CWES Recieves Grant, Funds Summer Fun

UWSP’s Central Wisconsin Environmental Station (CWES) will be able to provide more funds and programs for children as a result of the Margaret A. Cargill (MAC) Foundation’s grant awarded this past June 2012.
CWES offers programs related to fishing, astronomy, survival skills, identification of different plants and animals and basic campfire songs for students at the Portage Country Boys and Girls Club and to the Amherst, Rosholt, and Iola school districts between September and April.
The three-year grant will provide CWES with $225,000 to fund after-school activities, summer camp programs and additional opportunities to hire and train camp staff and educators.
“The MAC Foundation approaches your operation,” said CWES Director Scott Johnson, “You can’t solicit them for money in any way. They approach you based on their own research and ask you to apply based on the goals of the Foundation.”
Johnson explained that the process for applying for the grant is quite extensive. Once an application is received from an organization like CWES, it goes through a series of rounds the MAC Foundation has set criteria for. If the organization meets this criterion, it moves on to the next round. Fourteen months after its application was submitted, CWES was notified of its acceptance.
The MAC Foundation is a dedicated supporter of programs and institutions devoted to environmental education. As a camp and place where the environment has become a significant learning tool, CWES embodies the core values of the MAC Foundation offering multiple opportunities for people to interact and connect with nature outside of the classroom.
“We go to each school district and boys and girls club and offer a free camp themed event with a variation of the programs we have at CWES,” said After School Program Coordinator Linda Gruber. “With the advice of the guidance counselors and administrators, we then choose 25 kids from each site to participate in our after school programs at the camp.”The grant itself will be used to increase attendance in both the after school program and the summer camp. Typically, the summer camp has a total of 300 students attending, but with the additional funding CWES will be able to hire additional staff and increase the attendance of summer camp to 425 students.

“For the first year of the grant we plan on using a portion of the money to add to our existing programs,” Johnson said. “Because the MAC Foundation is so specific to what the money can be used for, we are looking for additional grant opportunities to help fund and expand our education and sustainability programs at CWES.”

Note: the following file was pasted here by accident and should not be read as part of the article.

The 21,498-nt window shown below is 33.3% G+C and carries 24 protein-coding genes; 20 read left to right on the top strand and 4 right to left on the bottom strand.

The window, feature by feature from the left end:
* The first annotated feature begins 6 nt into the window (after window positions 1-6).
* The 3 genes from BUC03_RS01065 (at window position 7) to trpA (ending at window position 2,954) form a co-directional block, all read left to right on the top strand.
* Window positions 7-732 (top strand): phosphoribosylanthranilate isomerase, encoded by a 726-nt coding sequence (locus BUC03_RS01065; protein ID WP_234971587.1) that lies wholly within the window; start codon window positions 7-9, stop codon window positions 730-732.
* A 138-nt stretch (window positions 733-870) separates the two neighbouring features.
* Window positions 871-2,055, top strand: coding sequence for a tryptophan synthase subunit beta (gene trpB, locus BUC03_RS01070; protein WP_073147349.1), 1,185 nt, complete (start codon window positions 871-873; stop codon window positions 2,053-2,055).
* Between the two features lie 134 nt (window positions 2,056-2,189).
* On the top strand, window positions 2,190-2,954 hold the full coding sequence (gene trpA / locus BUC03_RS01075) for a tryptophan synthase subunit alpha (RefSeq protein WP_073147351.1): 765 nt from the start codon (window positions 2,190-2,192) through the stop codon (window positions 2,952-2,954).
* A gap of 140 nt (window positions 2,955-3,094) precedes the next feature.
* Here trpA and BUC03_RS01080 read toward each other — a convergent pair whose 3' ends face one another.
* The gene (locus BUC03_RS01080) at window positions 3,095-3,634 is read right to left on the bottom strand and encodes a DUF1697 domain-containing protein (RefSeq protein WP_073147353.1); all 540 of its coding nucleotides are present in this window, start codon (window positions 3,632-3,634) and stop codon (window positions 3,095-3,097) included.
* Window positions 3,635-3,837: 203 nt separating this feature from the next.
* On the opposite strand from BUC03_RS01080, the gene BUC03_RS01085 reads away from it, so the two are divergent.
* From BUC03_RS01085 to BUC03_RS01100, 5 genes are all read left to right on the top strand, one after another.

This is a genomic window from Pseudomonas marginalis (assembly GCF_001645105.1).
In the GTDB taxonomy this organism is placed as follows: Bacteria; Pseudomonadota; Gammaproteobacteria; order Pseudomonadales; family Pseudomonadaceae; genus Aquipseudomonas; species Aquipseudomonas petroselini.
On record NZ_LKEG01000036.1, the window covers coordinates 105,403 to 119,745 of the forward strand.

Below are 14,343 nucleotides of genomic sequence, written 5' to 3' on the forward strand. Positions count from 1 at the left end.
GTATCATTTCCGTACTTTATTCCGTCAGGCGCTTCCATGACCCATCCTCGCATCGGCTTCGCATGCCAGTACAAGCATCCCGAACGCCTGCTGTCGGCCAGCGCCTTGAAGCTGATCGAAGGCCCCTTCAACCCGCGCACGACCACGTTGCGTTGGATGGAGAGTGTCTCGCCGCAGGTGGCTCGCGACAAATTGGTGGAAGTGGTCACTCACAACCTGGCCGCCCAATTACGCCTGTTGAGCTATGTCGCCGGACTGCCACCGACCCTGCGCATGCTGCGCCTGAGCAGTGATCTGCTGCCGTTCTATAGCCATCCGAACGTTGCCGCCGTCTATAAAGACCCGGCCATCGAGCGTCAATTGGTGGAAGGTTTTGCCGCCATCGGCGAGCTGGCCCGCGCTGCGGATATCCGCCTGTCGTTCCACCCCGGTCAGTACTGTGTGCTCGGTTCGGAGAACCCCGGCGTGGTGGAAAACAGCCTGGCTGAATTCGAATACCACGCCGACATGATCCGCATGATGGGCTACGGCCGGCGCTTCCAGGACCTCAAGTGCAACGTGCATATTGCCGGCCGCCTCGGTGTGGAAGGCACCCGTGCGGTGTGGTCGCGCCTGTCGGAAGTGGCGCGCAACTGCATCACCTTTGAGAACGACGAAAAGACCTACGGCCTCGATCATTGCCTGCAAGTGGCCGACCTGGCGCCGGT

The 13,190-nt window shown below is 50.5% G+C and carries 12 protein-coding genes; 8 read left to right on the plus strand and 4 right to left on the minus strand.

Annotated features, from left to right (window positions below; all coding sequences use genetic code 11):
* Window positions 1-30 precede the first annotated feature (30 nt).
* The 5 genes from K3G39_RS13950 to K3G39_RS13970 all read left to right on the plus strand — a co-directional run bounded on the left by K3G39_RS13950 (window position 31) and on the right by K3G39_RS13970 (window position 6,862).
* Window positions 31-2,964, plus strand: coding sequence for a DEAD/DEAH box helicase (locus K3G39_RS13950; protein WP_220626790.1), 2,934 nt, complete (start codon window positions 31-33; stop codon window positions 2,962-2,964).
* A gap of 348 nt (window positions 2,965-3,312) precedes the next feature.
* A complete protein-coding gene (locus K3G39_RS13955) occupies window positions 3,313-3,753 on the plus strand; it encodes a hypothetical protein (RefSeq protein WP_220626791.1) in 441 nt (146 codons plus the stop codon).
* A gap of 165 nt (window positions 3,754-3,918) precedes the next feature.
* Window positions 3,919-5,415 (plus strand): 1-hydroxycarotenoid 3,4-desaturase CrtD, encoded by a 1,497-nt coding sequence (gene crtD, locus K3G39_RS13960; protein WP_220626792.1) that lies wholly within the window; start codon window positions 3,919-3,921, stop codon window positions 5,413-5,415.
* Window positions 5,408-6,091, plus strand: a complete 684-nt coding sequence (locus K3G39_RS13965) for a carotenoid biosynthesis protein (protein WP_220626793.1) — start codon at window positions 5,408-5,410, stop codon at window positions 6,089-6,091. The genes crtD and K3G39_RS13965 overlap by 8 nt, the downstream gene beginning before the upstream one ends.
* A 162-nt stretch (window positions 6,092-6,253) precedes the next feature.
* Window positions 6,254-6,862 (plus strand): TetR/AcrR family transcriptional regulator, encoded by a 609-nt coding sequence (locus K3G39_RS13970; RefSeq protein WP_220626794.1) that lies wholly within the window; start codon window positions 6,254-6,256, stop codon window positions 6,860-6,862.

CWES has already begun expanding its existing programs and is currently making an effort to increase its sustainability. The camp has leased a large plot of land and planted a garden that provides a variety of vegetables for the camp’s kitchen. Gruber said that the CWES garden has provided approximately 1000 pounds of crops from the past season. Chicken coops have also been erected and are on track to produce 75 percent of the camp’s eggs.

“We’ve really made an effort to support ourselves through the garden and chickens, as well as support the local farmers around CWES as much as possible,” Gruber said.

On top of the MAC Foundation’s grant, CWES is also looking at expanding its outreach and education of UWSP natural resource majors. University students have the opportunity to fulfill many of their practicum hours at the camp by teaching school children basic environmental skills and applying education techniques out in the field.

“Working at CWES has always been an excellent opportunity for UWSP students to apply their skills in the field, especially those seeking a career in environmental education, and we’re really making an effort to making this one of the top environmental programs in the country,” Johnson said.

CWES has an ambitious vision to carry out its role as an environmental education facility by offering students of all ages the opportunity to get outside and develop a long-term connection with the environment.

Aaron Krish

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